Two weeks ago, I went in for my yearly gynecologist appointment to renew my birth control prescription. A few days later, I got the call we all dread: one of my test results came back positive. I had chlamydia. I’d just returned from a long trip where, to be frank, I’d slept around with quite a few people. It was the first time in my life where one night stands were an actual possibility for me, and I just let myself run free. I came home, regaling my friends with stories of my exploits and feeling better about myself than I had in a very long time. I was confident and beautiful, and I felt unstoppable.
That call changed everything though. I could feel my heart drop into my stomach as the nurse on the phone told me that I had chlamydia, and that I would need to tell my sexual partner as soon as possible so that he could be treated as well. I stammered out an okay, unable to explain that I’d had unprotected sex with three different men, all in the week before I came home.
After my trip to Walgreens to pick up my antibiotics, I laid in bed and groaned in emotional agony for about an hour. I felt dirty and unwanted. I felt like I was that “slutty girl” that young men warn each other about. In such a short time, I went from living an amazing dream to being in an actual nightmare. I didn’t think I could contact these three people again. It would be like tainting positive memories, and even though all of them lived in a different hemisphere, I couldn’t handle how their perceptions of me would change. I would go from “the wild American” to “the whore with an STD”.
Following a few deep breaths, I realized that this was not the time to take the coward’s way out. I’d done something extremely stupid, and I needed to own up to it. I started with the guy I thought would take the news the best and worked my way down. I was completely candid with all of them and didn’t skirt around any hard truths. I just knew I couldn’t live with myself if I misled these men about their sexual health.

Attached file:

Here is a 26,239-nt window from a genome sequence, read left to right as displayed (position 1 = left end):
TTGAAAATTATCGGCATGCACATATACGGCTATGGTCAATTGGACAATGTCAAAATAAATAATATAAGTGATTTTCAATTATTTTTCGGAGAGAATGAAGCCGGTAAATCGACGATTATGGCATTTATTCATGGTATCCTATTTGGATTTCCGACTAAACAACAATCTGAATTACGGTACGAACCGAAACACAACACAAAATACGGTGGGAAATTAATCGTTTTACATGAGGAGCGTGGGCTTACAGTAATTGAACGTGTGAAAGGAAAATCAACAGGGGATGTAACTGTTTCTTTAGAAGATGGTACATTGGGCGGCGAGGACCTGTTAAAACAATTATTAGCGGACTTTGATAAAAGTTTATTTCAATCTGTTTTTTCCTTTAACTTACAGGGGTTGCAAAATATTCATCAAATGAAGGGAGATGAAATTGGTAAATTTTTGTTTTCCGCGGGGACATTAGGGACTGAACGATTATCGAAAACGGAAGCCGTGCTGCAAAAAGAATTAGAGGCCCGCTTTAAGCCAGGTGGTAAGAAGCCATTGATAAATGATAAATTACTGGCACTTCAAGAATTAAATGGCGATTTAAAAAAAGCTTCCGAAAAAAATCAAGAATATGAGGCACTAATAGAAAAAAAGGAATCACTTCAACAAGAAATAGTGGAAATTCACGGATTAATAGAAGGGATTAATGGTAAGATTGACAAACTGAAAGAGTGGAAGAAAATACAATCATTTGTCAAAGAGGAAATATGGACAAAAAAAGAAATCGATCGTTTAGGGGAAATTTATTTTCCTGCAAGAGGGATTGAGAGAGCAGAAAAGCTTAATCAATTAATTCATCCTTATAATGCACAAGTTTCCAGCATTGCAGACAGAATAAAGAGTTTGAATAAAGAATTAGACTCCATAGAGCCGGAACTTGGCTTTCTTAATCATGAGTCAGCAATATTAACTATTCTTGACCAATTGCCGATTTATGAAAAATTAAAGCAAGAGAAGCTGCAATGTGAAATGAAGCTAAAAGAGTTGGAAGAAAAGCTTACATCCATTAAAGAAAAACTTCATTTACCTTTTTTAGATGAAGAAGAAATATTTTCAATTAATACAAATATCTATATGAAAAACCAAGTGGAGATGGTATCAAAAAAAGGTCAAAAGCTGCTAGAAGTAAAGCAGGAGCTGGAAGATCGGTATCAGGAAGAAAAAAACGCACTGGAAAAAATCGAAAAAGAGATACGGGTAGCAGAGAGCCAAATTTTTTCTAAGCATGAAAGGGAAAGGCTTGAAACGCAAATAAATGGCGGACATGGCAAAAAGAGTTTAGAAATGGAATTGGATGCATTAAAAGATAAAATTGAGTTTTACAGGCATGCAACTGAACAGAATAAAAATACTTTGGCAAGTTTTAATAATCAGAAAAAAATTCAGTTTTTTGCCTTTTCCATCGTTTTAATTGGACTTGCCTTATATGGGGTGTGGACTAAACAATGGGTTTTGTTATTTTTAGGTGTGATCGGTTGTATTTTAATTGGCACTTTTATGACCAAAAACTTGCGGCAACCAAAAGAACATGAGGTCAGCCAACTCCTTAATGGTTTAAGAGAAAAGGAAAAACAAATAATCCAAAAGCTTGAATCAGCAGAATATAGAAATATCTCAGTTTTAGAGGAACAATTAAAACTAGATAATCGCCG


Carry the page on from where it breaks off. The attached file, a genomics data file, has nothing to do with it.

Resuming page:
Throughout all of this, I was in contact with one of my closest friends who told me this: STD’s are just colds we catch with our private parts. Strep throat and chlamydia both go away after seven days with antibiotics. I let this sink in, and I slowly started to feel less ashamed. Because yes, I was incredibly naive to think I was invincible, but it is estimated by the CDC that one in twenty young women have chlamydia. They use that statistic to scare you in health class, but now that I was one of them, I see millions of women embarrassed and scared who could use someone to tell them that it’s okay.
Now that the medication has done its job and I am a “clean woman” again, I see that I learned a lesson the hard way. Condoms are not optional. However, this isn’t going to stop me from having sex because you know what? I love sex. I love the rush of a good hook-up, and I am not about to change myself in the face of stigma. I am not dirty; I am gorgeous, and I’m ready to be wild again.